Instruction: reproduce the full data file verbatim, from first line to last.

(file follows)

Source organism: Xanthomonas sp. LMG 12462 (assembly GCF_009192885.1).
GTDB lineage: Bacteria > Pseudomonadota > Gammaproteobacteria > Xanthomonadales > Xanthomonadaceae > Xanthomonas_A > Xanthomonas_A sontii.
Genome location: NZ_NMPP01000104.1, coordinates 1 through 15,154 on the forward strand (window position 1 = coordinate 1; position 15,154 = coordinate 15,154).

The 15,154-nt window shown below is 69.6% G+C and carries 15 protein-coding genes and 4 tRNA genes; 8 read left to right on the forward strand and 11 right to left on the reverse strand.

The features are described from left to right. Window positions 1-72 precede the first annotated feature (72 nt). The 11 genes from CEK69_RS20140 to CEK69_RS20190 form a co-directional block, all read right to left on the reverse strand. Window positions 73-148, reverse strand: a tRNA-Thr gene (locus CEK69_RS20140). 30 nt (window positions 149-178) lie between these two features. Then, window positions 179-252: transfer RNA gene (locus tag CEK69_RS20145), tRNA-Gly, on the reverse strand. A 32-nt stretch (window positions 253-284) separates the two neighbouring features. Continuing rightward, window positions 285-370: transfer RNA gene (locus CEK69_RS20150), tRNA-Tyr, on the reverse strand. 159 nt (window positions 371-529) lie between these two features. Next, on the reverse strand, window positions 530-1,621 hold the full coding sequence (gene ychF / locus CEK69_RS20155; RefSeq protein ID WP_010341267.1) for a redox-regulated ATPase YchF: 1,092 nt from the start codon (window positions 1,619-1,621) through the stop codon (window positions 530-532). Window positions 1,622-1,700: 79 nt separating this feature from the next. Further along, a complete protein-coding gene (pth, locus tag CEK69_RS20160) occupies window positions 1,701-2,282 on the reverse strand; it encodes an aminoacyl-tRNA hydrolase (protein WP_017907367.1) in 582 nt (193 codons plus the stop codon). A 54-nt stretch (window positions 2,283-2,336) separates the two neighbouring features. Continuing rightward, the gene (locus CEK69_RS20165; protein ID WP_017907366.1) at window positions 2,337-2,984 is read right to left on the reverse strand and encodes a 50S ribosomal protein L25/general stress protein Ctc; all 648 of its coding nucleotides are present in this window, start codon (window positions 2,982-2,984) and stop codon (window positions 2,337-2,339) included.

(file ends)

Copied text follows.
Source organism: Xanthomonas sp. LMG 12462 (assembly GCF_009192885.1).
GTDB lineage: Bacteria > Pseudomonadota > Gammaproteobacteria > Xanthomonadales > Xanthomonadaceae > Xanthomonas_A > Xanthomonas_A sontii.
Genome location: NZ_NMPP01000104.1, coordinates 1 through 15,154 on the forward strand (window position 1 = coordinate 1; position 15,154 = coordinate 15,154).

The 15,154-nt window shown below is 69.6% G+C and carries 15 protein-coding genes and 4 tRNA genes; 8 read left to right on the forward strand and 11 right to left on the reverse strand.

The features are described from left to right. Window positions 1-72 precede the first annotated feature (72 nt). The 11 genes from CEK69_RS20140 to CEK69_RS20190 form a co-directional block, all read right to left on the reverse strand. Window positions 73-148, reverse strand: a tRNA-Thr gene (locus CEK69_RS20140). 30 nt (window positions 149-178) lie between these two features. Then, window positions 179-252: transfer RNA gene (locus tag CEK69_RS20145), tRNA-Gly, on the reverse strand. A 32-nt stretch (window positions 253-284) separates the two neighbouring features. Continuing rightward, window positions 285-370: transfer RNA gene (locus CEK69_RS20150), tRNA-Tyr, on the reverse strand. 159 nt (window positions 371-529) lie between these two features. Next, on the reverse strand, window positions 530-1,621 hold the full coding sequence (gene ychF / locus CEK69_RS20155; RefSeq protein ID WP_010341267.1) for a redox-regulated ATPase YchF: 1,092 nt from the start codon (window positions 1,619-1,621) through the stop codon (window positions 530-532). Window positions 1,622-1,700: 79 nt separating this feature from the next. Further along, a complete protein-coding gene (pth, locus tag CEK69_RS20160) occupies window positions 1,701-2,282 on the reverse strand; it encodes an aminoacyl-tRNA hydrolase (protein WP_017907367.1) in 582 nt (193 codons plus the stop codon). A 54-nt stretch (window positions 2,283-2,336) separates the two neighbouring features. Continuing rightward, the gene (locus CEK69_RS20165; protein ID WP_017907366.1) at window positions 2,337-2,984 is read right to left on the reverse strand and encodes a 50S ribosomal protein L25/general stress protein Ctc; all 648 of its coding nucleotides are present in this window, start codon (window positions 2,982-2,984) and stop codon (window positions 2,337-2,339) included.